STEP Briefing Note: Personal Representatives and Trustees - Genealogists fees
This STEP Briefing Note sets out some issues
to consider when a personal representative (PR) hires a genealogist
to find heirs. If you are acting as a PR of a deceased person
you will be personally liable to the true beneficiaries in the
event of an incorrect distribution of the estate. Therefore
it is your duty to take reasonable steps to find all those who are
entitled and it may be necessary to employ a genealogical research
firm to achieve this.
It is the responsibility of a PR to select the
most suitable research approach to employ. A number of
commercial firms offer this service and there is a range of fee
options currently available. Search costs are commonly a general
estate expense however, there are circumstances when this will not
be the case, and PRs must also consider whether it is more
appropriate to pay the costs of research from the entire estate or
whether such costs should be deducted from any specific heirs’
portion particularly if there are undiscovered heirs.
It is good practice to obtain a range of
quotes from genealogists and you should be fully aware of the
different options available including time-based, contingency or
fixed fee options.
A summary of fee options and their
The “Fixed Fee” option
Fixed fee options are set fees agreed in
advance and in some cases may be payable only if a pre-determined
goal is achieved. This may be to find the heirs, verify an
existing family tree or to prove negatives. Such fees may be
refundable if the goal is not achieved. Fixed fees are
normally payable within a short period of receiving the report from
The benefit of fixed fees is that PR’s are
aware of the cost of the work in advance regardless of the actual
time taken. The disadvantage is that the genealogist may not
be able to complete the work for the agreed fee, although this can
be mitigated by agreeing that a refund will be made if this occurs.
Alternatively the work may turn out to be less than expected but
the fee may not be reduced.
Time-based fees are charged according to the
actual time spent, normally on a per hour basis, which is recorded
and billed. In addition, out-of-pocket expenses incurred in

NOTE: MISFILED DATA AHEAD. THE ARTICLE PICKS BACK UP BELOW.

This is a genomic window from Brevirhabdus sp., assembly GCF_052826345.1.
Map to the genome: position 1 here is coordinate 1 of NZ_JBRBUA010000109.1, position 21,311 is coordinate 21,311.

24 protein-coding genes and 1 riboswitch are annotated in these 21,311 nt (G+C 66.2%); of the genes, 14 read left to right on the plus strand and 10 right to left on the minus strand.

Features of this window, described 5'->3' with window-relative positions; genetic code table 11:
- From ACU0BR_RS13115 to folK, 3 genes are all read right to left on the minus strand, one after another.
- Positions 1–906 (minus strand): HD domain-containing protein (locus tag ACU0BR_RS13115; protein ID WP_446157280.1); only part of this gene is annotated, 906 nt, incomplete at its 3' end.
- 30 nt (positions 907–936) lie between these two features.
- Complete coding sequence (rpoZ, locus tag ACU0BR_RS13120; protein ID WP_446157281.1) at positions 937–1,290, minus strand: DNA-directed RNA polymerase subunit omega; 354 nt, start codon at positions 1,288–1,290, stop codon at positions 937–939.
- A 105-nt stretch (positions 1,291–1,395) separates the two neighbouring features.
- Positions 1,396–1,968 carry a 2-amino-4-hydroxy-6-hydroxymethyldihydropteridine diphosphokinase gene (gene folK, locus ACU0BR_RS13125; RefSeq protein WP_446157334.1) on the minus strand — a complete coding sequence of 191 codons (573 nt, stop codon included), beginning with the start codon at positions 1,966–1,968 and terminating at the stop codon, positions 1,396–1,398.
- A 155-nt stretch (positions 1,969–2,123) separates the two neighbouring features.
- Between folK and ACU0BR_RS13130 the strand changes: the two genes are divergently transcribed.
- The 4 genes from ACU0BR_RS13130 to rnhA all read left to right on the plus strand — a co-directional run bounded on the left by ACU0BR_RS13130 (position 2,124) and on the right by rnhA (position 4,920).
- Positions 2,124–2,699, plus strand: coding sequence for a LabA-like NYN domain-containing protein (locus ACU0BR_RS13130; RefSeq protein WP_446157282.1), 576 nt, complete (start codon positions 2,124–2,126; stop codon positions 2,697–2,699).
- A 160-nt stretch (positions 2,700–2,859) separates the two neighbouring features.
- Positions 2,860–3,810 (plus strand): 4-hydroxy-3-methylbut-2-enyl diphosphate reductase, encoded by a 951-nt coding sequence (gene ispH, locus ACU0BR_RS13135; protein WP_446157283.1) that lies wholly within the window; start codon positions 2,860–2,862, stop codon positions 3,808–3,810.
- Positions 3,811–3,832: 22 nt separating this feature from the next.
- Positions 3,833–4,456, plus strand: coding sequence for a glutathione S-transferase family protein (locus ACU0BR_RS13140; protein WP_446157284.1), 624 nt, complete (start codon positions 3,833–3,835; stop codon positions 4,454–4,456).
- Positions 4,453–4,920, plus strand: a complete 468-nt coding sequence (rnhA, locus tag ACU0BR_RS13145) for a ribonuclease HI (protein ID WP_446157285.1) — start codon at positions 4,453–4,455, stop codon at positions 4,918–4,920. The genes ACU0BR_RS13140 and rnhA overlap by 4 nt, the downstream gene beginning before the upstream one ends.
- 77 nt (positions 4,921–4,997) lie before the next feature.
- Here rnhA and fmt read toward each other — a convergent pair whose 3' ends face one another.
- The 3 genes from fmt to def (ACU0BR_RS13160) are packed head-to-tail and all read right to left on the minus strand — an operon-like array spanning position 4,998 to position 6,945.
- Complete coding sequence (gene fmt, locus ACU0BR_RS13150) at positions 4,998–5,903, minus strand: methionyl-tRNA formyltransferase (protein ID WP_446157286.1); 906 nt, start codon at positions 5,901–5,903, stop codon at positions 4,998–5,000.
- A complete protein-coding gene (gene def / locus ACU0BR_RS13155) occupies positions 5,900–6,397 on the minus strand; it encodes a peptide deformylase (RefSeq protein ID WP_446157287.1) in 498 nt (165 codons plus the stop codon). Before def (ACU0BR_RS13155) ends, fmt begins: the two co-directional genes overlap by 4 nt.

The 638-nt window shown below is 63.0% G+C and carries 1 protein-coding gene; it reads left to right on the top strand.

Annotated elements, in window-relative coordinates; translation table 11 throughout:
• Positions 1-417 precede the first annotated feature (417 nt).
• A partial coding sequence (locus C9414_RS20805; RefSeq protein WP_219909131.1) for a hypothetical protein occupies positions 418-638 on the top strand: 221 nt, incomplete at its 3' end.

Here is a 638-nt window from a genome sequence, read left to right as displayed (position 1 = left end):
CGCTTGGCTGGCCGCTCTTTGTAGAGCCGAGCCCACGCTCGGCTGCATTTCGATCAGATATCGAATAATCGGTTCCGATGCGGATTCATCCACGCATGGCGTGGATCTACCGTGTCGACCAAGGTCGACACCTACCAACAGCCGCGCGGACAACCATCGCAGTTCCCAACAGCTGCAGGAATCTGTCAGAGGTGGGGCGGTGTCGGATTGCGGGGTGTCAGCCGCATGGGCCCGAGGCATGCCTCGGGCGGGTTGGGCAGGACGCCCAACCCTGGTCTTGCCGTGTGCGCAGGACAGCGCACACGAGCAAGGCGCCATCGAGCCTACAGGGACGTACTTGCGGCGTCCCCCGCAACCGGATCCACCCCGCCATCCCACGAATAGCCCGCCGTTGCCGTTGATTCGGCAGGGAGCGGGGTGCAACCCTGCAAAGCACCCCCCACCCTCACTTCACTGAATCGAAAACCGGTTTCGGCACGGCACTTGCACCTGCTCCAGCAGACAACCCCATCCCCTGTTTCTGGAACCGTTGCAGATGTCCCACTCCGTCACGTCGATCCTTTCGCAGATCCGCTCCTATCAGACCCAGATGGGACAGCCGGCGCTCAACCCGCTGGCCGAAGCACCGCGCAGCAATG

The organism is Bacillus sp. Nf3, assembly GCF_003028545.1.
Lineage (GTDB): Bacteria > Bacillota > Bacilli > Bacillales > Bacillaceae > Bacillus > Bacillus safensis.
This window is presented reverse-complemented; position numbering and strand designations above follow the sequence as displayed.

providing the service, including copies of any certificates, Wills
and Grants required, may be charged. The benefit of such an
approach is that the cost is consistent with the time spent.
The disadvantage is that the fee will increase as the work
escalates and it may be unclear when the genealogist is originally
commissioned how much time will need to be spent. Particularly in
relation to smaller estates a PR will have to balance uncertain
cost against the amount a beneficiary may receive.
Under beneficiary contingency fee
agreements, once the genealogists have undertaken the research,
they come to an agreement with each beneficiary they identify
whereby the beneficiary agrees that the genealogist is to be paid a
share of their entitlement when the estate is
The advantage is that known relatives of the
deceased do not directly suffer the expense of tracing relatives
that have lost touch with the family. As the fee is a
percentage of the assets distributed to unknown relatives the costs
will not directly impact upon known relatives. The share of an
estate that passes to known relatives may reduce depending upon the
success of the genealogists,
particularly if there are many lost
The disadvantage of this approach is that,
particularly in the case of large value estates, the fee may be not
be proportionate to the effort that was required. Moreover,
there may be difficulties if a PR has instructed researchers
without the involvement of all known beneficiaries.
A PR would need to be confident that a
contingency fee was likely to be less expensive than a fixed
or time-based fee structure. Generally PRs should not enter
into any agreement which deducts fees from one or more
beneficiary’s individual share rather than the residue as a whole
without careful consideration.
The appropriateness of the contingent charging
structure is not accepted by some commentators and there has been
much comment on the contingent fee basis in both the professional
and general press. It would be good practice to familiarise
yourself with the legal arguments for and against such fees in
order to protect yourself from any possible claim.
The PR should be satisfied that any charges
agreed with the chosen research organisation are clear, represent
good value for money and are appropriate to the circumstances of
the particular estate.
Some articles which have been published on the
issue of Contingency fees include:
Contingency fees: Lawful, Charles Fraser TEP, STEP Journal
November-December 2009 (see also http://www.stepjournal.org/default.aspx?page=1648)
Contingency fees: Unlawful, Constance McDonnell TEP, STEP
Journal November-December 2009 (see also http://www.stepjournal.org/default.aspx?page=1654)
All information contained in this Briefing Note is of a general
informational nature and is intended to be helpful. It does not
represent legal advice. Whilst reasonable endeavours are taken to
ensure that information is accurate and up-to-date as at the date
of publication, STEP and its contributing authors do not accept
liability or responsibility for any loss or damage occasioned to
any person acting or refraining from acting on any information
contained in this Briefing Note.
Specialist legal or other professional advice should be sought
before entering (or refraining from entering) into any specific
transaction. This Briefing Note is not intended to be directional
in nature but informative.
Please also refer to the STEP